America's Olympic table tennis team hope to put the spin on competition

Most people know it as ping pong, but professional table tennis is a sport all its own. America's Olympic team, soon headed to the Summer Games in Brazil, gathered in San Francisco Thursday night.    

"A lot of people think it's a basement sport, you stand around and swing your arms wildly," competitor Lily Zhang of Milpitas told KTVU, "but it's so much more than that."

Zhang, at 20, trains six hours a day. She and two other team members are from Milpitas, and so is their leader.   

"These are one hundred percent athletes," coach Massimo Costantini told KTVU," and it is very difficult to play at this level." 

Costantini is excited about his six member squad, the first time the U.S. has fielded both a men and women's team during the same Olympic games.

At SPiN, a South-of-Market social club where ping pong tables combine with food and cocktails, team members sparred with each other, and the public. But Costantin says the difference between relaxed rallies and beating the best in the world? Spin.

"The ability to generate spin or fake spins," he explained, "that's the basis of the game." Ping pong was invented as a refined parlor game in England during the Victorian era. Now, it has more participants than any other sport in the world, although most of those are casual, recreation center type players.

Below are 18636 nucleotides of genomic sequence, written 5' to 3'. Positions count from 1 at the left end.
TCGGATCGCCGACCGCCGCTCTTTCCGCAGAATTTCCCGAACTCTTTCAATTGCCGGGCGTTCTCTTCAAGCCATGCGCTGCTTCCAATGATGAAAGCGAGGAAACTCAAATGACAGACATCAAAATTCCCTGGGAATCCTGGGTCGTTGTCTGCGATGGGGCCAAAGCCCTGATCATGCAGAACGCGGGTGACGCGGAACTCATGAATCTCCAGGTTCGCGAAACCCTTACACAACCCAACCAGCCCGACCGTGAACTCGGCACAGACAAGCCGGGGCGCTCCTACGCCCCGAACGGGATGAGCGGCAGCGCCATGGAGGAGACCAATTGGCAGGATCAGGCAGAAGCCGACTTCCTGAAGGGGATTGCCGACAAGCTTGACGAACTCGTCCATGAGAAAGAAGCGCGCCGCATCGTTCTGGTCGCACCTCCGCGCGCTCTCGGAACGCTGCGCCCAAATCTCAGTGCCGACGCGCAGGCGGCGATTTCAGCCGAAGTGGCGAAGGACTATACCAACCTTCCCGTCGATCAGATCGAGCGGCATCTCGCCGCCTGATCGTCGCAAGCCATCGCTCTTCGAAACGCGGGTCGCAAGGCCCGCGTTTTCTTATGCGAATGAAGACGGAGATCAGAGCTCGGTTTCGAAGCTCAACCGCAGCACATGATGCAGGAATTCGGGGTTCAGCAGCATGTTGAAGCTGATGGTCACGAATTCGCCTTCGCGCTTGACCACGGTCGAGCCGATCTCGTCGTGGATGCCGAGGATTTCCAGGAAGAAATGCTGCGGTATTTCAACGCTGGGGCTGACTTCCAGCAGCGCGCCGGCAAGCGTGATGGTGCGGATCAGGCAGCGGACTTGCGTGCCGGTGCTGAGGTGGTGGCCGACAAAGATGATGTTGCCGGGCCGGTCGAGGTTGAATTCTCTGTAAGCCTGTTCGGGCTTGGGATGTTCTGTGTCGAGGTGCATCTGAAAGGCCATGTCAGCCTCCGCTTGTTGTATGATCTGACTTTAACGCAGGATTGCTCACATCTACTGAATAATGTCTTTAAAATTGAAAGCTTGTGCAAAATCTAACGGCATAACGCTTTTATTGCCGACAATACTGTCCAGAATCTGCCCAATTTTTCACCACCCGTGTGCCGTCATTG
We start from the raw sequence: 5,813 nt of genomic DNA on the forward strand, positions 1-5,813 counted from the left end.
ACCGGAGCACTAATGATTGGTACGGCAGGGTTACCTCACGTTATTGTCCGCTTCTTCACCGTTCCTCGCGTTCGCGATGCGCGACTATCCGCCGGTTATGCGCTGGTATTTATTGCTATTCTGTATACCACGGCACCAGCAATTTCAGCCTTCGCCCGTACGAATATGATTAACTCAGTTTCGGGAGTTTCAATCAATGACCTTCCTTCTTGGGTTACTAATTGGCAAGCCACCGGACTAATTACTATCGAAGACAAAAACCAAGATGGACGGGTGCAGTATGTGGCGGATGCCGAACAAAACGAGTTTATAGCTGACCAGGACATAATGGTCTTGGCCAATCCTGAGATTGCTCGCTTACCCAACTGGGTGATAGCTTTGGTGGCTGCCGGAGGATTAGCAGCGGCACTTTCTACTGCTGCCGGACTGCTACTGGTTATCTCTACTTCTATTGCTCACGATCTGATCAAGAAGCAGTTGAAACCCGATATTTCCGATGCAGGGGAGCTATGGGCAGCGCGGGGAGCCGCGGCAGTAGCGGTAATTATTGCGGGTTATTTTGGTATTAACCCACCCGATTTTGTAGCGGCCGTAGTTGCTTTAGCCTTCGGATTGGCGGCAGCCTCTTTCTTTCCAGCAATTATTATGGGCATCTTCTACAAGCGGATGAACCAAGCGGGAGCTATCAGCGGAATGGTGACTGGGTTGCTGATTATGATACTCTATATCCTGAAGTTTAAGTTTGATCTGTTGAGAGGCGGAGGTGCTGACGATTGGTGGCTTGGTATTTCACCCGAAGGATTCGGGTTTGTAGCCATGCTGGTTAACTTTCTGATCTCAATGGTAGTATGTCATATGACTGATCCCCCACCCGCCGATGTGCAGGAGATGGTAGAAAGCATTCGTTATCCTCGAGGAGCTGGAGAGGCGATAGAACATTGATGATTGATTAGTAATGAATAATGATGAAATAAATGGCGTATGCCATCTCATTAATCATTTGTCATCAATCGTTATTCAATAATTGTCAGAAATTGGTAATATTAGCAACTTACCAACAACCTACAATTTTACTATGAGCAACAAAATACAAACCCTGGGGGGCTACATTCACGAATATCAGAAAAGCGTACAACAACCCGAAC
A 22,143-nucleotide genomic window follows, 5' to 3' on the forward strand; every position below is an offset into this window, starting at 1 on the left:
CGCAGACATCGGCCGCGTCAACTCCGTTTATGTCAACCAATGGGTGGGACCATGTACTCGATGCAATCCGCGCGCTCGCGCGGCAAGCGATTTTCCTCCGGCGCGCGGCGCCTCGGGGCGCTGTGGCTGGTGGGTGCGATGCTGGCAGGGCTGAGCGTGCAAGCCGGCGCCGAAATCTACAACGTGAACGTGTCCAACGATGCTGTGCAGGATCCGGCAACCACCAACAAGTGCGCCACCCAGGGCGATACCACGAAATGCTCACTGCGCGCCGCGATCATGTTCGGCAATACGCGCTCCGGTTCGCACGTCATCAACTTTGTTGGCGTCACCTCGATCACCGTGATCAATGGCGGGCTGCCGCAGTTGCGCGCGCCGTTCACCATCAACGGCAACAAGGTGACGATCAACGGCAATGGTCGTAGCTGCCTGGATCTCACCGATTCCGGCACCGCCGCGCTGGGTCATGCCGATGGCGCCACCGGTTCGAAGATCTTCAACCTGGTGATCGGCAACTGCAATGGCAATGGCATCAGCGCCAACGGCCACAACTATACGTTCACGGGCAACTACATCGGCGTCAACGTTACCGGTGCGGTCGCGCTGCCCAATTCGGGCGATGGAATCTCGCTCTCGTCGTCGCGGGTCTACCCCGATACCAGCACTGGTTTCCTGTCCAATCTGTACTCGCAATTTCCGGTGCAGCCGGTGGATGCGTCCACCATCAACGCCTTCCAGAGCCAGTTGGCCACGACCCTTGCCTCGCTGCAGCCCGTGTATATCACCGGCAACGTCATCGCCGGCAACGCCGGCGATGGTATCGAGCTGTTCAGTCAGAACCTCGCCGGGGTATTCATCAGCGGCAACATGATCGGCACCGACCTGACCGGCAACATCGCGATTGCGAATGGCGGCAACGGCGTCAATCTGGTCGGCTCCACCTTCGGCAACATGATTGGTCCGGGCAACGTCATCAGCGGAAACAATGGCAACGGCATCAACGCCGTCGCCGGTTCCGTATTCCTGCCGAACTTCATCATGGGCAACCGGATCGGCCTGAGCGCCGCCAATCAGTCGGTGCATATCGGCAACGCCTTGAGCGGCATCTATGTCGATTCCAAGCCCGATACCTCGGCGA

"It's a lot more mental than people realize," team member Kanak Jha told KTVU, "and they don't understand how physically fit you have to be."

In addition to stroke technique and spins, players need core strength to react and move explosively on their feet. 

At 16, Jha is the youngest player, and has opted to leave Milpitas to train in Sweden, taking his high school courses online.

"It's a very competitive environment there," he explained, "because the players are at a much higher level, so I think it's really helped me improve." 

Table tennis became an Olympic sport in 1988, but no American has ever made it to the podium.

China dominates, with almost 50 medals, half of them gold.

"Emotions are high. It's the Olympics. I feel like there's going to be a lot of upsets," said Zheng excitedly. She was also on the U.S. team for the London games in 2012, but didn't get far in the single-elimination format.  

"I think I can get a few rounds in, maybe realistically three or four, but I feel like anything can happen at the Olympic games," she smiled.

Surprises could only be good, for a sport sometimes overlooked, like a ping pong table gathering dust on the patio.

"I love this game," enthused Zheng, "and I'm honored to represent my country at the Olympics!"